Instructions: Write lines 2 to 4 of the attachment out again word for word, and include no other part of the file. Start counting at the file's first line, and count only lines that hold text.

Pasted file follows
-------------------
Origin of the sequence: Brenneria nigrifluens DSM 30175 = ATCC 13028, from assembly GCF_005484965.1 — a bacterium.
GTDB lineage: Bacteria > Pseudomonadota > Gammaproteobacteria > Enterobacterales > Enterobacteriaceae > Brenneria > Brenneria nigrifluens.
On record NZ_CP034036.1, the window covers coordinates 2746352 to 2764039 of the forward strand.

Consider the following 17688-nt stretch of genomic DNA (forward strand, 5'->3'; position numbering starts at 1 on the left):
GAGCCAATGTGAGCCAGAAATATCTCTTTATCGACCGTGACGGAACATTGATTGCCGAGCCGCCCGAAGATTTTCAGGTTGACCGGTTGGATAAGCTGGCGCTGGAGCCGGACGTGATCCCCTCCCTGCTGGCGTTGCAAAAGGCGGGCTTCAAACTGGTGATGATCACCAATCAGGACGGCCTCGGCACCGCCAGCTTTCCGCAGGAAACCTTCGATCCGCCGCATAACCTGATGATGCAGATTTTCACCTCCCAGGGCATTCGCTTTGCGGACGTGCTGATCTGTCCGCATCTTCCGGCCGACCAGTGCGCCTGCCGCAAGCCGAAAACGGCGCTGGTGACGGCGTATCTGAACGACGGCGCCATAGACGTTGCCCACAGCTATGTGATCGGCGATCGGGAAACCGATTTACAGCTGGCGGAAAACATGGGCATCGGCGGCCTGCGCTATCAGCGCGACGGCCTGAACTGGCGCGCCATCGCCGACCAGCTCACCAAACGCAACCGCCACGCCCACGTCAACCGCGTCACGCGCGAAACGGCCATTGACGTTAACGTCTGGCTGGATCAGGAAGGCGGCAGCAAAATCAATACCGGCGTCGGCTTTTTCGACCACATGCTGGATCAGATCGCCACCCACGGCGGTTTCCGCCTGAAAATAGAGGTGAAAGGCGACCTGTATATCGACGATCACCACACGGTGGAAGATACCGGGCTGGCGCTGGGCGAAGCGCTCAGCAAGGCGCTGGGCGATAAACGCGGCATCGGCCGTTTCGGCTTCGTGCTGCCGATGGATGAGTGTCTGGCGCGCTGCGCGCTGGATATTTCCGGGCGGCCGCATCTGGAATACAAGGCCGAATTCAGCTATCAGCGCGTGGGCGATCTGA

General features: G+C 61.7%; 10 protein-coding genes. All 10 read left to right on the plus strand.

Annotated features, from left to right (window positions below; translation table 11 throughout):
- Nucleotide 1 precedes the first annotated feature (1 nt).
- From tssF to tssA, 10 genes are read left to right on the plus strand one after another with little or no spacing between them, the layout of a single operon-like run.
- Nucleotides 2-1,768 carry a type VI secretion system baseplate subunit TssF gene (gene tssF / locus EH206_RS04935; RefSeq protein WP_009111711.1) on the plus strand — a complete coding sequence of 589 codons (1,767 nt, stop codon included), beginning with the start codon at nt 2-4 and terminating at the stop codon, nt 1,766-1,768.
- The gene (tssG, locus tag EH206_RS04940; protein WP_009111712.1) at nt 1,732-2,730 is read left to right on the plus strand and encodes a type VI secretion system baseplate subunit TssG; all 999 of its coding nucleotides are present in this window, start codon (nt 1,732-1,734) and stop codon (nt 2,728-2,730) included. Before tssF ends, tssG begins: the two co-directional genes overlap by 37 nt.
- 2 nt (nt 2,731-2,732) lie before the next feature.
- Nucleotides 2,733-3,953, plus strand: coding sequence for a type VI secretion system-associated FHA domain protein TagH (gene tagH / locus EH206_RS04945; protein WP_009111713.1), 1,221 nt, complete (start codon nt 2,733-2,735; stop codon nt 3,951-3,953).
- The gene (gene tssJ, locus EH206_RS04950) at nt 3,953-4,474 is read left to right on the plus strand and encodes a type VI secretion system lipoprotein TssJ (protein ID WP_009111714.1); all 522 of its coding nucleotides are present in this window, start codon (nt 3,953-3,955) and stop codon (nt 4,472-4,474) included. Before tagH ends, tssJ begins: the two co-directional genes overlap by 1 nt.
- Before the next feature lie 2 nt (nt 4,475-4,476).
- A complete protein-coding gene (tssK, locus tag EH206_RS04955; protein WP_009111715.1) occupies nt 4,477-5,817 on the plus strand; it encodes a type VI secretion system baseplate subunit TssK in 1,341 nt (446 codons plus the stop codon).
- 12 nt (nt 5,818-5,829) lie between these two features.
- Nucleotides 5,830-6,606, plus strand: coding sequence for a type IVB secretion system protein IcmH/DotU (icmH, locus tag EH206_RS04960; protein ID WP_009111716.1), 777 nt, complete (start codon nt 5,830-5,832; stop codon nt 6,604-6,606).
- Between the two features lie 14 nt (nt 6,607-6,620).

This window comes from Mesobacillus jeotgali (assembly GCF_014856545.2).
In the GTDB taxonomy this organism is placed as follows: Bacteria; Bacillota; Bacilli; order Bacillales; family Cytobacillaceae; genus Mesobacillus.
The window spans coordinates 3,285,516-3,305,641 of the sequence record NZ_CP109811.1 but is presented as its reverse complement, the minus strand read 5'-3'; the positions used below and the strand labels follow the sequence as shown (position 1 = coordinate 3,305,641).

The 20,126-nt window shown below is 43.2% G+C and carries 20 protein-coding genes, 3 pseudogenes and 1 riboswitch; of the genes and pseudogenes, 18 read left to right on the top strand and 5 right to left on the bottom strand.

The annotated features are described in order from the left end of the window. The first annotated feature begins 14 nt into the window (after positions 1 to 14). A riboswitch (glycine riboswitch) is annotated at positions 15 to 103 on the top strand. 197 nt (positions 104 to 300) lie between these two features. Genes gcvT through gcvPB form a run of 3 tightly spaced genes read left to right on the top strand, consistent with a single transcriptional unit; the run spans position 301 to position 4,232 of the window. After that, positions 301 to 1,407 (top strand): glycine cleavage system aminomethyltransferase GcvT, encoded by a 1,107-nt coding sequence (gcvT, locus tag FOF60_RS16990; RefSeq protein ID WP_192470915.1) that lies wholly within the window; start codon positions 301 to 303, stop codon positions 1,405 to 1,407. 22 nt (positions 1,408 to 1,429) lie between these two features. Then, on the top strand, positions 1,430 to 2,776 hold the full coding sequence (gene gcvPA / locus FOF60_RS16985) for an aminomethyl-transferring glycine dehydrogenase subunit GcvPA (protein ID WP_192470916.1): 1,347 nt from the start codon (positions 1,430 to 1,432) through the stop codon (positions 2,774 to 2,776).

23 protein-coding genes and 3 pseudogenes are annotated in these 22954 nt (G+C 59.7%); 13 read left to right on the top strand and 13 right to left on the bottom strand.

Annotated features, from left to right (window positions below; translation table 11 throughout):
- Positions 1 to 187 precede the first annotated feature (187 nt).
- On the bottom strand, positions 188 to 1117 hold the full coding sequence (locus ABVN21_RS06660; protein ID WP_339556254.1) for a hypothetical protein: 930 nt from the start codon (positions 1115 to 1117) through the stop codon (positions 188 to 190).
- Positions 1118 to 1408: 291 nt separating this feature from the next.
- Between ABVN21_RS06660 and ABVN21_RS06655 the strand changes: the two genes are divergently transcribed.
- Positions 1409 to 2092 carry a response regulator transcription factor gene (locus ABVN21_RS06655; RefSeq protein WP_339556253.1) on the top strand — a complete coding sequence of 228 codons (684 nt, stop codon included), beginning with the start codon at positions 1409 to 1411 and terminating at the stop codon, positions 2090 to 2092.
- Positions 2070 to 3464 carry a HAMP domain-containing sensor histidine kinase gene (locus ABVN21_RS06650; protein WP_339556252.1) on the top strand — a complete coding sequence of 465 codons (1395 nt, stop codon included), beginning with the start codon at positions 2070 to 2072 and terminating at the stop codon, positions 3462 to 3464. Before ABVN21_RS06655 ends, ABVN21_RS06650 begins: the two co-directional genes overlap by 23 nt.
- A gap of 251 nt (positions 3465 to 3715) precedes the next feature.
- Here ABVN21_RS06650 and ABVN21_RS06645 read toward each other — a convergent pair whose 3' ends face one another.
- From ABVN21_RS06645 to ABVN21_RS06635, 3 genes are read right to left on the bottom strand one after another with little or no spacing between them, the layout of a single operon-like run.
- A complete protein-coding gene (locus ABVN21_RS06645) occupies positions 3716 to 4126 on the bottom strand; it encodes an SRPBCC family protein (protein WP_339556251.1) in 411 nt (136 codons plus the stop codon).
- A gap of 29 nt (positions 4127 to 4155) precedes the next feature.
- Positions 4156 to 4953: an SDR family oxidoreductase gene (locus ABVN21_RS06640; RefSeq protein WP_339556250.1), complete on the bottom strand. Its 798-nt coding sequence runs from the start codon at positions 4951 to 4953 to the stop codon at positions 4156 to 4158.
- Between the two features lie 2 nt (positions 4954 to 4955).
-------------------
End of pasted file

GTDB lineage: Bacteria > Pseudomonadota > Gammaproteobacteria > Enterobacterales > Enterobacteriaceae > Brenneria > Brenneria nigrifluens.
On record NZ_CP034036.1, the window covers coordinates 2746352 to 2764039 of the forward strand.

Consider the following 17688-nt stretch of genomic DNA (forward strand, 5'->3'; position numbering starts at 1 on the left):